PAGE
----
Strike Force Plot Summary:
With a possible bid for mayor on the line, Galavan (James Frain) forces Penguin (Robin Lord Taylor) into an uneasy alliance. Meanwhile, the GCPD gets a new aggressive Captain (Michael Chiklis) who makes Gordon (Ben McKenzie) his right hand man.
The first few episodes of Gotham have been so Jerome focused that we’ve almost forgotten about our favorite waddling crime boss. We haven’t seen much of the Penguin this season, but the spotlight was finally put on him in this episode. The first season was all about Penguin’s rise to power, where every episode highlighted his brilliant scheme of the week. It seems this season is all about stripping him down, but Robin Lord Taylor is up to the task.
What makes Penguin’s vulnerability work so well is the show has given us an equal competitor in Theo Galavan. I wasn’t sure about this guy as a primary antagonist, but James Frain has really found his stride with the character, and now I’m on board. Their first meeting is terrific. The back and forth, Penguin’s resistance, the reveal of Galavan’s ultimate plan, and the final nail in the coffin for Penguin was gut-wrenching. They took a character I hated from the first season and made her a perfect plot device. Things aren’t exactly going well for Penguin right now. We’re so used to seeing this guy always in control, always ten steps ahead. Taylor plays the character on edge beautifully, really showing his versatility as an actor. What makes this storyline so great is we know Penguin will eventually give this guy his comeuppance, and I cannot wait to see that come to fruition, even if it’s the last episode of the season.
While Taylor was the standout this week, I’d be remiss if I didn’t mention Gotham newcomer Michael Chiklis, a superb addition to the show. We know Chiklis is a great actor, and it was pure pleasure to watch his first scene as new GCPD Captain, Nathaniel Barnes. He’s the classic “I mean business” authority figure, like James Gordon on steroids. His first speech (in which he literally cleans out the GCPD) was cliché, but Chiklis owns it. Gordon instantly gets a man crush on this guy, and their new strike force definitely adds a lot of excitement and character to the show. We saw Gordon as the ultimate idealist in the first season, and to pair him with a guy who finally matches the passion he does, but also remind us that Gordon did not such a moral thing in the premiere is brilliant storytelling. Watching Gordon and Penguin get contentious, but also show an equal level of fear that their mistakes will catch up to them was compelling, and almost unites two characters who are at total odds.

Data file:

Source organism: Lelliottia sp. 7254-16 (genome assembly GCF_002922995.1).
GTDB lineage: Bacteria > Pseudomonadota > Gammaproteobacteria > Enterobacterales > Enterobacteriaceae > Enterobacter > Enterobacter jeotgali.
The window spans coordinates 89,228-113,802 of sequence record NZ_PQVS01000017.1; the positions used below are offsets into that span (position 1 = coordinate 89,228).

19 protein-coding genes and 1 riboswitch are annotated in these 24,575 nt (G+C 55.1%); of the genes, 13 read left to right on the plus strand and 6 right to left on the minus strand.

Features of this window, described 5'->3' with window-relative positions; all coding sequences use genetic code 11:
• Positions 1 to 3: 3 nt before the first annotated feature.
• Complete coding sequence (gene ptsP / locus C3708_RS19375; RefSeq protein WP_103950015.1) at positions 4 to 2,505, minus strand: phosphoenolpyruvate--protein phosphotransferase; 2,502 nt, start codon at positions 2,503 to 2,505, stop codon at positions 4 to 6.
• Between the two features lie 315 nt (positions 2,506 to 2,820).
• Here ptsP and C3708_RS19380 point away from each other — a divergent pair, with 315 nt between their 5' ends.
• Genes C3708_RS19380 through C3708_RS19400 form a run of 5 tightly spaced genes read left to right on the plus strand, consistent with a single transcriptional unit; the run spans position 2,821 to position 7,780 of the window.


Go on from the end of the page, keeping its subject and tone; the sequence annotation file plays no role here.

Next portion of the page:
While Penguin and Barnes stole most of the spotlight, the minor subplots delivered as well. There’s an old Wonder Years episode where Kevin Arnold spends nearly the entire time staring at the phone in an attempt to psyche himself up to call a girl. Well, after more than a season and a half of build up (and one life saving), Nygma (Cory Michael Smith) FINALLY ASKS OUT MS. KRINGLE, FOR THE LOVE OF QUESTION MARKS! THANK GOD! Their dinner date was a good scene though, and while I’m still not feeling the whole “I’m talking to my split personality” crap, they at least wrote stronger material for it.
Speaking of dates, Bruce (David Mazouz) has a big dinner with Theo Galavan, who actually starts talking about Thomas Wayne’s mysterious past. But instead of taking this rare opportunity to ask more questions, Bruce is too busy drooling over a pretty girl playing in the water fountain. For crying out loud, pay attention, Bruce! This girl is Silver St. Cloud (Natalie Alyn Lind), one of Bruce’s girlfriends from the comics, so she’s obviously here to stay.
Bruce’s other girlfriend, Selina (Camren Bicondova), had a rather rough moment with Alfred (Sean Pertwee). This was a tense, well written scene between the two, although I’m surprised they went so far in regards to something Alfred does. I wouldn’t be shocked if there’s some blow back from the online peanut gallery. Kind of dicey for network television, but proof that this iteration of Alfred is a hard man.
Gotham‘s consistency is riding high, and delivers another great episode. Not only does it put long term pieces in play, but it puts characters we’ve seen have the upper hand in vulnerable positions. My only big criticism with this episode was the mayoral security. I can suspend my disbelief more than anyone, and I rarely nitpick, but the security around Gotham City mayoral candidates is worse than apartment buildings that have bricks leaned up against the door so anyone can get in. Seriously.
Rating: 8 out of 10 (Great)